“FINALLY THE FIRST ONE” blares the NBC Sports headline in all-caps. “The 8020th Time’s a Charm” the Wall Street Journal proclaimed. “Some things in sports defy logic,” said baseball analyst Jayson Stark on SportsCenter, “defy what you think is possible.”
Sportswriters have hyped the Mets’ no-hitter-less streak as “one of the most hilarious streaks in sports” and “one of the most notorious droughts in baseball history.” But are 50-plus seasons without a no-hitter really that out of the ordinary? How does it compare to other baseball streaks?
Johan Santana’s no-hitter is certainly remarkable—but not for the reasons the sports media are citing today. It’s noteworthy because a no-hitter itself is incredibly rare—not as rare as a four home run game, hitting for the cycle, or an unassisted triple play, but infrequent enough that a team can fairly easily go decades without one. Such a streak, in fact, isn’t statistically that improbable.
Since 1962, the year the Mets first suited up, there have been 213,422 starts by major league pitchers. During that span, there have been 131 no-hitters, giving the proportion of pitchers tallying a zero in the hit column for nine innings at .000614 (or .0614 percent). To calculate the Mets’ chances of going 8019 games without such a game, merely take the odds of NOT throwing a no-hitter (1 – 0.000614, or 0.999386) and put it to the power of 8019, the number of games the Mets played before Santana’s gem. This comes out to 0.0073, which means there was about a 0.73 percent chance of a streak of such length occurring.
Another method of calculating the probability of such a streak is to find the mean and standard deviation in no-hitters since 1962 of every franchise that has been in existence since that time. Those teams have had an average of 5.55 no-hitters, and the standard deviation is 2.502. The Mets’ big squadoosh only places them 2.22 standard deviations below the mean, or in the 1.3 percentile.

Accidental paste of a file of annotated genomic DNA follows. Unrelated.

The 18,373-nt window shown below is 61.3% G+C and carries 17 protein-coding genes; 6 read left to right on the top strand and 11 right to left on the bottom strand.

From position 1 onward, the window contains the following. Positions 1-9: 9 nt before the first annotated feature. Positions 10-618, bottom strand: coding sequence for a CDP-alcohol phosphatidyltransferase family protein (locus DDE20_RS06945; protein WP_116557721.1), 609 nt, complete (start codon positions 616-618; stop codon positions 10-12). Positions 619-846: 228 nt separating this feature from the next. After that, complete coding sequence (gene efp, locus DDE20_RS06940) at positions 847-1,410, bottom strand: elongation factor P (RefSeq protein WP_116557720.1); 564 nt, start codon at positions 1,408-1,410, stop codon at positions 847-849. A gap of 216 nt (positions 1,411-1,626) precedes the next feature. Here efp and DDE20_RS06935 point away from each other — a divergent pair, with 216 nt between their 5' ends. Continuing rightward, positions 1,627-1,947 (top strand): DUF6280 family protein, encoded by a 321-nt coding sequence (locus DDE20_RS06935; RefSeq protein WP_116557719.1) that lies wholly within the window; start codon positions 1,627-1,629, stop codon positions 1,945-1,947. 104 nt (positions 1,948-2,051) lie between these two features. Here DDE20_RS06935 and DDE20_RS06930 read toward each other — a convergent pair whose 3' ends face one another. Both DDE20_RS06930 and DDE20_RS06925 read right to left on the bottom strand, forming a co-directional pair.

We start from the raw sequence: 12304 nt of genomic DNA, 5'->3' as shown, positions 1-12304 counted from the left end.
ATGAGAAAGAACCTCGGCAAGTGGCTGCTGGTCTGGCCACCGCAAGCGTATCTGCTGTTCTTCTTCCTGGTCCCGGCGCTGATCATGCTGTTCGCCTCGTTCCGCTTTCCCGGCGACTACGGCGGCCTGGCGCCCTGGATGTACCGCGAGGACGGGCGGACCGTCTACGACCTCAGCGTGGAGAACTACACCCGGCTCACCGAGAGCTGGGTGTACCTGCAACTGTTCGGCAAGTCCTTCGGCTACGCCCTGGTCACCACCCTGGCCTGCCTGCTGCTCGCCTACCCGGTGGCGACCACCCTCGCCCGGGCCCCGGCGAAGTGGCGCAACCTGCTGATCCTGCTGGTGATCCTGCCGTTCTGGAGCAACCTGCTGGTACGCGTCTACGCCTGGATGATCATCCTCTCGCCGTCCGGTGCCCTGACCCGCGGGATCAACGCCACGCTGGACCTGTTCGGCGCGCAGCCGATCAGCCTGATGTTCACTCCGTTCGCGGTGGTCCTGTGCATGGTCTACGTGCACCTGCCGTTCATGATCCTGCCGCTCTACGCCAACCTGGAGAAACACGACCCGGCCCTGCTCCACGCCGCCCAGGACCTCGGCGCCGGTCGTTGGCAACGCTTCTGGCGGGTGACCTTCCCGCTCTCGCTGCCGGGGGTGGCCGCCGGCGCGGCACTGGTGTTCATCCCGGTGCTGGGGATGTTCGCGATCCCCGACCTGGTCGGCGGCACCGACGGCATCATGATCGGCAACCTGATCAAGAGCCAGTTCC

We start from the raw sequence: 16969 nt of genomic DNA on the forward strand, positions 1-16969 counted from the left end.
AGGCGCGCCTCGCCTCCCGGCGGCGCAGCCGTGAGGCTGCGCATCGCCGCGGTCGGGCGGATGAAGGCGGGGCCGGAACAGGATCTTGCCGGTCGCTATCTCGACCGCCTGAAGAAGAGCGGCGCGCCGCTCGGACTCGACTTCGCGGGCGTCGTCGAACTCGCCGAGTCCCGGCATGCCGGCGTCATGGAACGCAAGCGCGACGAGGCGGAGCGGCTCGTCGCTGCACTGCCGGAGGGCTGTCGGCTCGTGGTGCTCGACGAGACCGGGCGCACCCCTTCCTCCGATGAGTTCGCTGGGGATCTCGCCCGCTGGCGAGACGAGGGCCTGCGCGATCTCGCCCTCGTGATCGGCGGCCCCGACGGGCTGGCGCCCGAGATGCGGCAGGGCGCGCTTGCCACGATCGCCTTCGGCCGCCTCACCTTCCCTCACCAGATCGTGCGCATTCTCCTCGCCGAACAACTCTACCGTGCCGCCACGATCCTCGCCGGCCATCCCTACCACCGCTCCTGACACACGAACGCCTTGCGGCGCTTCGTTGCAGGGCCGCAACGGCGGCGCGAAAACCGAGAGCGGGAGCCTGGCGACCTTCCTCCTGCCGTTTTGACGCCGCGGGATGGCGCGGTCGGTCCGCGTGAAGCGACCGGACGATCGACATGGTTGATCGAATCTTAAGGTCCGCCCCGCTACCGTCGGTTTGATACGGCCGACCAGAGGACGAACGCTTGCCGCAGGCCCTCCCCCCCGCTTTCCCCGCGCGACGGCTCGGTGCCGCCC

Fortuitously, an applications developer at Bloomberg Sports conducted a study on the Mets’ streak just five days ago, and his conclusions were published by Baseball Prospectus. He arrived at slightly lower figures. But whatever metric one uses, the odds of such a lengthy streak occurring hover around 1 percent. Which makes such a drought unexpected, to be sure, but perhaps not quite worthy of the Tebow and Lin-esque frenzy with which the dry spell has been covered. Is a 1-in-100 event really that remarkable?
Consider that such a streak is not unprecedented—it’s not even the longest in league history. The Phillies went 8,945 games without a no-hitter from 1909 to 1964, easily besting the Mets’ drought. The Cubs have gone nearly as many games without being the victims of a no-hitter: It has been 7,421 games since Sandy Koufax no-hit them in 1965. Just in this decade, there were 6,364 major league games played between Randy Johnson’s perfect game in 2004 and the next no-hitter by Anibal Sanchez in 2006.
There have been many truly unlikely streaks in baseball. Orel Hershiser’s 59-inning scoreless streak for the Dodgers in 1988. Bill Bergen’s 46 consecutive at-bats without a hit in 1909. And, of course, Joe DiMaggio’s 56-game hitting streak in 1941. (According to one study, DiMaggio would likely have gone 18,519 years before he could expect another streak of such length.) Of course, Hershiser, Bergen, and DiMaggio were all significantly above or below average players who entered each at-bat or inning with a higher probability of keeping their streak alive than the average player. But even if you factor in more extreme averages or ERAs for the individual streaks, the odds of them occurring are still many orders of magnitude lower than the Mets’ mundane no-hitter drought odds.
The media should celebrate Santana’s accomplishment, of course. What he did was, on an individual, extremely rare and impressive. The relatively tame, 8,019-game anomaly that preceded it, however, is not that remarkable.
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